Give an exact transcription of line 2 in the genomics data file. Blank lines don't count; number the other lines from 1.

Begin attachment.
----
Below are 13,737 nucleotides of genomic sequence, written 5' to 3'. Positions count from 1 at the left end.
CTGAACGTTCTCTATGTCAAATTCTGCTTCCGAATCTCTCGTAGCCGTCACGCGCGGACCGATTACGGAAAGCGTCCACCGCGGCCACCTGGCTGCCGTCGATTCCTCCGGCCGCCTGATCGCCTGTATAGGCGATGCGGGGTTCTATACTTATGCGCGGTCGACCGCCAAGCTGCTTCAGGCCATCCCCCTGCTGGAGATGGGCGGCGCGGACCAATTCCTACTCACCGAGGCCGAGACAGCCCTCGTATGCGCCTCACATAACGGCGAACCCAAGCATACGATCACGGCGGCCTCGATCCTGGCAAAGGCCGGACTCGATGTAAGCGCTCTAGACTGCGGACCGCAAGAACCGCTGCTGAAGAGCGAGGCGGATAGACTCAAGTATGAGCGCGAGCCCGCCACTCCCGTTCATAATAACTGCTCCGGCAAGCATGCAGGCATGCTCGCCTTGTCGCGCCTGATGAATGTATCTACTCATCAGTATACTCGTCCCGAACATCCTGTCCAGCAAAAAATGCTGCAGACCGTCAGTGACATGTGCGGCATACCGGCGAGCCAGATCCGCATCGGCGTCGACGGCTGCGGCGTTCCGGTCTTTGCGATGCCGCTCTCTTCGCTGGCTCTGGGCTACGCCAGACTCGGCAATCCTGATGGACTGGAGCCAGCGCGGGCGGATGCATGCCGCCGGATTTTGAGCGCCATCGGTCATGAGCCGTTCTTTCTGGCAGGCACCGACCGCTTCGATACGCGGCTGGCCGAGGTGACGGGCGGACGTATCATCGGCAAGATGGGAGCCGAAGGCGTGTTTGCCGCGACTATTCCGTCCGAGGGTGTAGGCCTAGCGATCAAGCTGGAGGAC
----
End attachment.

CTGAACGTTCTCTATGTCAAATTCTGCTTCCGAATCTCTCGTAGCCGTCACGCGCGGACCGATTACGGAAAGCGTCCACCGCGGCCACCTGGCTGCCGTCGATTCCTCCGGCCGCCTGATCGCCTGTATAGGCGATGCGGGGTTCTATACTTATGCGCGGTCGACCGCCAAGCTGCTTCAGGCCATCCCCCTGCTGGAGATGGGCGGCGCGGACCAATTCCTACTCACCGAGGCCGAGACAGCCCTCGTATGCGCCTCACATAACGGCGAACCCAAGCATACGATCACGGCGGCCTCGATCCTGGCAAAGGCCGGACTCGATGTAAGCGCTCTAGACTGCGGACCGCAAGAACCGCTGCTGAAGAGCGAGGCGGATAGACTCAAGTATGAGCGCGAGCCCGCCACTCCCGTTCATAATAACTGCTCCGGCAAGCATGCAGGCATGCTCGCCTTGTCGCGCCTGATGAATGTATCTACTCATCAGTATACTCGTCCCGAACATCCTGTCCAGCAAAAAATGCTGCAGACCGTCAGTGACATGTGCGGCATACCGGCGAGCCAGATCCGCATCGGCGTCGACGGCTGCGGCGTTCCGGTCTTTGCGATGCCGCTCTCTTCGCTGGCTCTGGGCTACGCCAGACTCGGCAATCCTGATGGACTGGAGCCAGCGCGGGCGGATGCATGCCGCCGGATTTTGAGCGCCATCGGTCATGAGCCGTTCTTTCTGGCAGGCACCGACCGCTTCGATACGCGGCTGGCCGAGGTGACGGGCGGACGTATCATCGGCAAGATGGGAGCCGAAGGCGTGTTTGCCGCGACTATTCCGTCCGAGGGTGTAGGCCTAGCGATCAAGCTGGAGGAC